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It later became fashionable to say that the Rocketbook and contemporaneous competitors like the SoftBook were ahead of their time and that the world was not yet ready to read digitally. But that is not quite the entire story. NuvoMedia sold twenty thousand units in its first year and was on track to double that in its second. It negotiated pioneering e-book contracts with all the major book publishers (the Authors Guild condemned the contracts as being unfavorable to authors1), and in 1999, Cisco invested in NuvoMedia, giving the company more credibility and another strategic ally.

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Bezos’s colleagues and friends often attribute Amazon’s tardiness in digital music to Bezos’s lack of interest in music of any kind. In high school, Bezos forced himself to memorize the call letters of local Miami radio stations in an effort to fake musical fluency in conversations with his peers.8 Colleagues remember that on the solemn road trip from Target’s offices in Minneapolis after 911, Bezos indiscriminately grabbed stacks of CDs from the bargain rack of a convenience store, as if they were all interchangeable.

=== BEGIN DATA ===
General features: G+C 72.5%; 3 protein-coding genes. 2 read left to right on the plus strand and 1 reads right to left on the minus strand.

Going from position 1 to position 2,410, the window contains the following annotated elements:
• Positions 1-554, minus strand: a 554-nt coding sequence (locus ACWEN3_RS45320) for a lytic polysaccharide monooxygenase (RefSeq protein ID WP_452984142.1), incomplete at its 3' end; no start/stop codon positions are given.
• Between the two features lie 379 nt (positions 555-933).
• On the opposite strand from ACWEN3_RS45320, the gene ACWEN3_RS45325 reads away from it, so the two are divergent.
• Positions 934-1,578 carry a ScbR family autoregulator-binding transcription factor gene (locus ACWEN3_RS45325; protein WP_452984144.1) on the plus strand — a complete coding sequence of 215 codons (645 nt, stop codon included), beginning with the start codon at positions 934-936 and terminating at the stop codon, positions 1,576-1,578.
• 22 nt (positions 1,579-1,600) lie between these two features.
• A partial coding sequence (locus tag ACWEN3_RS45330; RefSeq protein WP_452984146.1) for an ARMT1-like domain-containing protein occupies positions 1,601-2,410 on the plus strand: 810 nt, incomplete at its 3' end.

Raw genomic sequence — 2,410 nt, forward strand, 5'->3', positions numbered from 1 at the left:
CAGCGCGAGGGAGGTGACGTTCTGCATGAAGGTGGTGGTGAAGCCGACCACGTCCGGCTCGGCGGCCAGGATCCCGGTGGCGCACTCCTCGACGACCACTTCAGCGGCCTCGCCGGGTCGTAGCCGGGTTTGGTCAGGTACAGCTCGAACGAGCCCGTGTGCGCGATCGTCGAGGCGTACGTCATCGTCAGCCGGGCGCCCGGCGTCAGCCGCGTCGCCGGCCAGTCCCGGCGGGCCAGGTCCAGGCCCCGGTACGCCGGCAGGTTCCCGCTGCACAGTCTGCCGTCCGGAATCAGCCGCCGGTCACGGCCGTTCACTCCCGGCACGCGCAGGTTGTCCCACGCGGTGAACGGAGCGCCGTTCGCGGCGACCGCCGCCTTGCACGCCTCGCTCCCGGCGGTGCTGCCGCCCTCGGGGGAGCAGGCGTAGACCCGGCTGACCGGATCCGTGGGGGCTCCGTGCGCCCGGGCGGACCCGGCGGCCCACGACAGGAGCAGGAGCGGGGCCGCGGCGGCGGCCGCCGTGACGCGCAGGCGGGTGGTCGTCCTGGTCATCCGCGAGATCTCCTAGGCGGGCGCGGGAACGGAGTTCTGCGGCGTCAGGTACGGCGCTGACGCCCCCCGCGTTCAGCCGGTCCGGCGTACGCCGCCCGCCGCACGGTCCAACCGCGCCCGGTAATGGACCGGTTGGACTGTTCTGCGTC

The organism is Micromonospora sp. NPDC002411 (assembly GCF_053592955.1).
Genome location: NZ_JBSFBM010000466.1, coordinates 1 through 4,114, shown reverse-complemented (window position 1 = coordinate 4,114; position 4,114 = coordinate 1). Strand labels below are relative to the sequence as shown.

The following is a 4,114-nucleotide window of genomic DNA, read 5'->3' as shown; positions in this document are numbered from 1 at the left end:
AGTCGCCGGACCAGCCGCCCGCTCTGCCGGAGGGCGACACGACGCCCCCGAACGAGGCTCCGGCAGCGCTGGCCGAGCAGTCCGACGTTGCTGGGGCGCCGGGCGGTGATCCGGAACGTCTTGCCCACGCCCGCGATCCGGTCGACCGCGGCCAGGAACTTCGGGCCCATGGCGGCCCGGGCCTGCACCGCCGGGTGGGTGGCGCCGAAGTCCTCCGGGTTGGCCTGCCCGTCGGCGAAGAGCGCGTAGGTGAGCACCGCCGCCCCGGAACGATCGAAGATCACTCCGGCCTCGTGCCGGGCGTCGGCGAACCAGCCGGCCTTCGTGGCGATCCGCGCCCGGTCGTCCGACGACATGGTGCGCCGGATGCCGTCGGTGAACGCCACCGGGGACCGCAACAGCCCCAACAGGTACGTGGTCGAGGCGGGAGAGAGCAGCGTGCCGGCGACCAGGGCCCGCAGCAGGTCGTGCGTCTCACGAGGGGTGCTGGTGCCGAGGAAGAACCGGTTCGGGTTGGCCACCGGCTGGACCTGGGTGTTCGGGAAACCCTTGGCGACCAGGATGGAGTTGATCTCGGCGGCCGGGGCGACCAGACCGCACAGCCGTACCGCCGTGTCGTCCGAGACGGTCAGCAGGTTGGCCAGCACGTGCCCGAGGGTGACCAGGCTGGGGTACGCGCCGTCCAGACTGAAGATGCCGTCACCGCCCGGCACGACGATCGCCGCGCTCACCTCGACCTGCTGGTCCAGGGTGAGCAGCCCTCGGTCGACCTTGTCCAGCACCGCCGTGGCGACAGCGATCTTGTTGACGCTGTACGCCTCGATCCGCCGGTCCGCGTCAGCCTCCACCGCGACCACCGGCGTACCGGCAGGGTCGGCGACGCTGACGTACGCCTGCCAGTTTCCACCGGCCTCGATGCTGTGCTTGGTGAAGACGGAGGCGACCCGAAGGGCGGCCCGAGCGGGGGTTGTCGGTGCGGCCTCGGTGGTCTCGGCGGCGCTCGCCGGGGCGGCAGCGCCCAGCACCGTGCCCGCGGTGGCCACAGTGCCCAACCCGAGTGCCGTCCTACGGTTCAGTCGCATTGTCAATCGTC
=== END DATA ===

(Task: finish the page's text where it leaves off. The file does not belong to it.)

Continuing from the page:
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Within Amazon there is a term used to describe the top executives who get to implement Jeff Bezos’s best ideas: Jeff Bots. The playfully derisive phrase that undoubtedly hides a little jealousy connotes slavish devotion but also loyalty and effectiveness. Jeff Bots draw fuel from their CEO’s ample idea tank and then go out into the world and dutifully execute the best notions. They have completely absorbed Bezos’s business philosophy and molded their own worldviews around it, and they recite rote Jeffisms—how they start from the customer and work backward, et cetera—as if these were their prime directives. To interview a Jeff Bot as a journalist is to witness his or her remarkable ability to say absolutely nothing of substance while going on about Amazon’s inventiveness and its unmatched, gee-whiz enthusiasm for the customer. Jeff Bots would surely rather chomp down on their cyanide-capsule-implanted molars than address topics that Amazon has programmed them to never publicly discuss—subjects such as the competition and any possible problems with products.